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The above video has been in the making for four years. Why so long for an 8 minute minimentary you ask? Because that's how long it has taken underwater videographer, and collaborator Maxwel Hohn to capture every aspects of this epic journey. Directed by Maxwel Hohn and Russell Clark

Written and Edited by Russell Clark Tadpole videography by Maxwel Hohn Additional video from Steve Woods, Maxwel Hohn, and Russell Clark For more on Maxwel, check out his website at: For more on Steve Wood, check out his website at:

It's not everyday you stumble upon a field of feather dusters. What? Feather dusters? Yep. The Northern Feather Duster Tube Worm to be more specific. Found, in this instance, on a deep wall on Steep Island, just outside of Campbell River.

Steep is a fantastic dive site, presuming you have a skipper that can read the fast currents and drop you in the water at a safe, and fun time. The dive begins in 60 to 100 feet, a section of the vertical wall covered with tube worms. Now tube worms can be found in other sites throughout BC (in fact, from Alaska to California), but this is the only place I have seen, or heard of, where they are in abundance locally. This entire section of wall is covered with them. Large clusters of these 2 inch diameters worms, consisting of a long light grey tube around 30 inches, into which the purple feather duster-like plumes, called radioles, retract.

The species is highly light sensitive and will withdraw quickly into the tube if a shadow passes over it. Its blood contains chlorocruorin instead of hemoglobin and they can regenerate their plumes if a predator nips them off.

The radioles contain a 'food groove' that serves as a size-filter. The smallest particles, which fit in all the way to the bottom of the groove, are usually eaten. Moderate size particles, in the upper parts of the groove, are often glued together to build the tube. The largest particles, too large to fit within the groove, are usually rejected. The radioles are also used for gas exchange, like gills.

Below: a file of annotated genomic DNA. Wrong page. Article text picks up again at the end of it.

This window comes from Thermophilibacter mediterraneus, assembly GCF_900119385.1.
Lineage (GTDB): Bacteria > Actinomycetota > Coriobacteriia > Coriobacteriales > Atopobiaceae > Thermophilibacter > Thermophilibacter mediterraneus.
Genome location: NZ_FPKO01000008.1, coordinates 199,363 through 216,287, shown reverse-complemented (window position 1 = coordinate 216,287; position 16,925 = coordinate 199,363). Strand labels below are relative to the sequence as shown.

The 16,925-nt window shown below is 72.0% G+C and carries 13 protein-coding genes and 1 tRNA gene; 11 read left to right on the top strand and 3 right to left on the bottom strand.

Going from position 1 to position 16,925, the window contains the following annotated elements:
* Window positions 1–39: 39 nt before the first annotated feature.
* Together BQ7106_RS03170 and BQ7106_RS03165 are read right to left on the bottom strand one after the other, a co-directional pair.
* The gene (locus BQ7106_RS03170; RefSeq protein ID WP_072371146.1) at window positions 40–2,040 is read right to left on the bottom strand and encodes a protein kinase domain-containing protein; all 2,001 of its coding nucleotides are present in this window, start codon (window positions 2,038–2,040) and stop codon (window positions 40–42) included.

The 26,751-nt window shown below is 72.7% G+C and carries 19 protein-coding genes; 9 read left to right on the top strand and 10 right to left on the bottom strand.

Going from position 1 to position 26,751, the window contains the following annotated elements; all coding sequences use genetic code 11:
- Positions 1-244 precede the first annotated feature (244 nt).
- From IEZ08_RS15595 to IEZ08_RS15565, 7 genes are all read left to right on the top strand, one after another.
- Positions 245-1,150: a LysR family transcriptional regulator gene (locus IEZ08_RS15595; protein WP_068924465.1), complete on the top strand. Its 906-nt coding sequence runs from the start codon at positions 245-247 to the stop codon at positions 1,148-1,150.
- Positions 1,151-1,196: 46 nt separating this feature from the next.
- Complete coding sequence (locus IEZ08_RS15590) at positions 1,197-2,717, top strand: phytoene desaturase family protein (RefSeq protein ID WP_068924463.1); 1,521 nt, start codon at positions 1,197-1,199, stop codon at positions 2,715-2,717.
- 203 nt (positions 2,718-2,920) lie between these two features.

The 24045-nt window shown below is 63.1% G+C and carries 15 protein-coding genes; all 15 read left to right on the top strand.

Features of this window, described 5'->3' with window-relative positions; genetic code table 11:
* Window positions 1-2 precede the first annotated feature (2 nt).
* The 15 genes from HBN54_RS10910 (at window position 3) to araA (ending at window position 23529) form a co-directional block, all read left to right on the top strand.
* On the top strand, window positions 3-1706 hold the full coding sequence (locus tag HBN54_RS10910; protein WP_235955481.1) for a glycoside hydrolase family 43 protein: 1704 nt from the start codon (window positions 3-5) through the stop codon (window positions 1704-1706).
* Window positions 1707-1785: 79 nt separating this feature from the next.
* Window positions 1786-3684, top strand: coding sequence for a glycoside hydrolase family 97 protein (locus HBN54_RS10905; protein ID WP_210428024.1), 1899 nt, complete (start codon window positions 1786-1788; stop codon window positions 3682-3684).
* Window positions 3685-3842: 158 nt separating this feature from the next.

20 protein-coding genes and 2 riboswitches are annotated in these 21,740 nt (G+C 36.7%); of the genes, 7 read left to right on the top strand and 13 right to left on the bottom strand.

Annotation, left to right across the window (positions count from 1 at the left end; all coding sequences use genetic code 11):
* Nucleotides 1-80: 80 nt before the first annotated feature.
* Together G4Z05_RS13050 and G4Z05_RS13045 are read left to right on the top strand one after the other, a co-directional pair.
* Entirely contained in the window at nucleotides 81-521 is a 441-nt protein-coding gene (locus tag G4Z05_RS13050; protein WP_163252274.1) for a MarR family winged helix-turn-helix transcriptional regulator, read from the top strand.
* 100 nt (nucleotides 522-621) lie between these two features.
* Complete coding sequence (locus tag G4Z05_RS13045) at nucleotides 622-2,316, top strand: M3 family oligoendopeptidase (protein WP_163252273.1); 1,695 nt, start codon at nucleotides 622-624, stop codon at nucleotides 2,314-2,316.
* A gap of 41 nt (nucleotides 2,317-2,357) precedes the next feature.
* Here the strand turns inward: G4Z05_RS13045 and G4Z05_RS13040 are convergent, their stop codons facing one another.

The tube worms are also great cover for a range of marine life, with puget sound king crabs and ling cod often seen resting within, or on the worms.

From a divers perspective, the tube worms offer a feeling of being somewhere otherworldly. A dive on the Steep Island tube worms feels like a deep dive in the middle of the ocean. It feels like you are visiting the Mid Atlantic Ridge, or the moon of Europa.

It's otherworldly atmosphere may be why it's influence is noticeable in Avatar. The scene of Jake Sully touching plants in the Pandora jungle, that promptly retract into tubes - these are basically tube worms!

It's that wonderful time of year again when steller sea lions (and some Californian's) flock to the rocky shores of Vancouver Island, British Columbia. Ready to feast on the herring that come into the area for their annual spawn, the sea lions are often the subject of many documentary projects. This year however we were pleased to be part of an ongoing alternative arts project that aims to capture and present the herring spawn in a very new and innovative way.

Our job was to assist fellow videographer Maxwel Hohn (seen above), and underwater photographer Tiare Boyes. Between and Maxwel, we've probably done more sea lion diving and video than anyone, and we've now become the go-to experts for most filming projects that feature sea lions on the west coast.

The final project won't be live until the end of the year but we'll post something here when we have more details.

In the meantime you can see more of Maxwel's incredible work here, and learn more about Tiare here.

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